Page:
Although the invention has been shown and described with reference to specific embodiments, it is understood that these embodiments should not be construed as limiting the areas of application of the invention and that any changes and modifications are possible provided that these changes and modifications do not depart from the scope of the attached patent claims. For example, the sensor connection means may comprise bolts, screws, straps, or clamps. The NVDs may be other than monoculars, e.g., binoculars, goggles, etc. The proximity sensor can be used as replacements instead of built-in sensors, the housings of the sensor may have shapes different from those shown in the drawings, and the sensor may be of a capacitor type.

Patent Citations
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Non-Patent Citations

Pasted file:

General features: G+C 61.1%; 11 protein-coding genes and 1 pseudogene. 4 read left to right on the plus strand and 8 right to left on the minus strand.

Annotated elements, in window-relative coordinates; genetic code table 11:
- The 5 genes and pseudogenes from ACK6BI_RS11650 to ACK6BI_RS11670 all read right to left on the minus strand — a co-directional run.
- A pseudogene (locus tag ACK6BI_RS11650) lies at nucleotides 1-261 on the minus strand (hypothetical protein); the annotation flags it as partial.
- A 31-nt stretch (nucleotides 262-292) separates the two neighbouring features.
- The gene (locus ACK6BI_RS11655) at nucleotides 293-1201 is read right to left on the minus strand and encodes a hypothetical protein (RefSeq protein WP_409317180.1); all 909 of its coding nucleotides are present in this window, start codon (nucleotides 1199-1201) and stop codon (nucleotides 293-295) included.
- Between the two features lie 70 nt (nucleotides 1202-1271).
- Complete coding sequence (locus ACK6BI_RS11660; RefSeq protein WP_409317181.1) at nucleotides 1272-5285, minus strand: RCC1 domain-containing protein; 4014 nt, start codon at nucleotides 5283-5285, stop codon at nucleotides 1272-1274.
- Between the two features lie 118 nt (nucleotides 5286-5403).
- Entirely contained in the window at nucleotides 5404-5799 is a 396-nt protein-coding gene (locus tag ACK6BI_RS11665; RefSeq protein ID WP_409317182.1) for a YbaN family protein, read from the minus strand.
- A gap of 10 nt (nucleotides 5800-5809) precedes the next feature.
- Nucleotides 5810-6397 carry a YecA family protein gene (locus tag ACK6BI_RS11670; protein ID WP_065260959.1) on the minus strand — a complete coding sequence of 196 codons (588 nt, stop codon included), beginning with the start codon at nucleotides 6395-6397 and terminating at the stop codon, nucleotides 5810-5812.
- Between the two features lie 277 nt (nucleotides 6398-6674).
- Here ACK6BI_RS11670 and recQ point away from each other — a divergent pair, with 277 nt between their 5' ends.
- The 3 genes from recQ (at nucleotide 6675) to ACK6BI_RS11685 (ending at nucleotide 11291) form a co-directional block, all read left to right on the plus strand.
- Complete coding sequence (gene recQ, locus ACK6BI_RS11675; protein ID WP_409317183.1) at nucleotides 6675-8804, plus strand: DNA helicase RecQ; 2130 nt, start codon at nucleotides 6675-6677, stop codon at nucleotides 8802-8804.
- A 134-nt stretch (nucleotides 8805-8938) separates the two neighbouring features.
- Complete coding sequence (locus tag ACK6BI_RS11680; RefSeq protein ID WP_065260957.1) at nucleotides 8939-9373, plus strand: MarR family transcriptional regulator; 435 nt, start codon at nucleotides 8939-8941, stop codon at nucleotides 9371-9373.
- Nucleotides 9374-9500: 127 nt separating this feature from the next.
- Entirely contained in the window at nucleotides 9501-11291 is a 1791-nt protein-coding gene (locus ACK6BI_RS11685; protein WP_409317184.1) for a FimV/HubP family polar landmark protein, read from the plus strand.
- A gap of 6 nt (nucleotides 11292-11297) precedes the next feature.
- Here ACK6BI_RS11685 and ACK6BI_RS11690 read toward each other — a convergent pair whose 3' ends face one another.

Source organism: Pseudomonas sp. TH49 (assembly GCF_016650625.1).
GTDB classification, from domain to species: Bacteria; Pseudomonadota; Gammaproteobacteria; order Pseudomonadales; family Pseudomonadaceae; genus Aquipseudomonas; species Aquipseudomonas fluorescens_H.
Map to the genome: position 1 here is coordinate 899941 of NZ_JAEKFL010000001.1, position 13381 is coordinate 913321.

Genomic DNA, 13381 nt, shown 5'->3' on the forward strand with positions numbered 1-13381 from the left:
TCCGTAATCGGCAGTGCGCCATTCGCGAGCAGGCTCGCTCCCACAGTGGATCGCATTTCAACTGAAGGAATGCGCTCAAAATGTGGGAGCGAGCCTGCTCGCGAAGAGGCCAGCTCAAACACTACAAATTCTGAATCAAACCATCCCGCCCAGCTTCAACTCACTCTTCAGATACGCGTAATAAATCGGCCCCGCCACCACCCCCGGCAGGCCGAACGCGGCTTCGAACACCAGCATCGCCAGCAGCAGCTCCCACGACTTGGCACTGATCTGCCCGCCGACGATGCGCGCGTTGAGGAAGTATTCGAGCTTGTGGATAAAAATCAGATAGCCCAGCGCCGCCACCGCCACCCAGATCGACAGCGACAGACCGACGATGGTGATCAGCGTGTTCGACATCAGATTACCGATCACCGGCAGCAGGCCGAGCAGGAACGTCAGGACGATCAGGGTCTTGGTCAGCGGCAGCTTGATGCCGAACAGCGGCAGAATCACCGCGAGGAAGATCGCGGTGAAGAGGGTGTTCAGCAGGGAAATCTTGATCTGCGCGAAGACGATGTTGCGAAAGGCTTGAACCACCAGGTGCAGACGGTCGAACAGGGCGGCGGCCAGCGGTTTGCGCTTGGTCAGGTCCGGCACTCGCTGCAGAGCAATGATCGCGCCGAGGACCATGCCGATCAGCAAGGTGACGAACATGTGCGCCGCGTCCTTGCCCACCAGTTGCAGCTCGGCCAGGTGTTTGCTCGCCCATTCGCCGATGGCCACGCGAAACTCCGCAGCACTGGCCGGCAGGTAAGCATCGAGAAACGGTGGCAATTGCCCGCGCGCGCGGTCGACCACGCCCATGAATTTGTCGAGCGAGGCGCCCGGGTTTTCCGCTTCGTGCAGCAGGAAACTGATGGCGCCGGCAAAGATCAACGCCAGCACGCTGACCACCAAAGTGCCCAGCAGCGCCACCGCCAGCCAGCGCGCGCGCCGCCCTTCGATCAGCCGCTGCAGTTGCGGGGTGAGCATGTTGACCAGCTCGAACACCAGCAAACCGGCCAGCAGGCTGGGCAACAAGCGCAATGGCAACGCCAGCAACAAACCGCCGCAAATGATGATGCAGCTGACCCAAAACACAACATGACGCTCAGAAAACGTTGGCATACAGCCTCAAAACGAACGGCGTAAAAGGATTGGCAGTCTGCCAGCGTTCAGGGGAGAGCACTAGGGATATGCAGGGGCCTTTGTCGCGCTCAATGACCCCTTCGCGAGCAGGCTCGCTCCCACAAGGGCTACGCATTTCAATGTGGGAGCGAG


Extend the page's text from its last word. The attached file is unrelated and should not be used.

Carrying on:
Reference
1A high-performance, hand-held, night-vision monocular PS-14 produced by American Technology Network (ATN). The device provides a wide 40° field-of-view and up to 45 hours of operation on two 1.5-volt AA batteries.
2Monocular ATN MO4-1 produced by American Technology Network (ATN). A first-generation night-vision monocular with built-in smart technology in the form of a proximity sensor that automatically turns on the night-vision scope when it is brought in the viewing position.
Classifications
U.S. Classification250/559.29, 340/686.6, 250/239, 250/214.0VT
International ClassificationH05K7/00
Cooperative ClassificationH03K17/941, H03K2217/94108, H03K2017/9455
European ClassificationH03K17/94L
Legal Events
DateCodeEventDescription
Jun 20, 2014REMIMaintenance fee reminder mailed
Jul 13, 2009ASAssignment
Owner name: AMERICAN TECHNOLOGIES NETWORK CORP.,CALIFORNIA
Free format text: ASSIGNMENT OF ASSIGNORS INTEREST;ASSIGNOR:GABER, LEONID;US-ASSIGNMENT DATABASE UPDATED:20100225;REEL/FRAME:22945/309
Effective date: 20080817
Free format text: ASSIGNMENT OF ASSIGNORS INTEREST;ASSIGNOR:GABER, LEONID;REEL/FRAME:022945/0309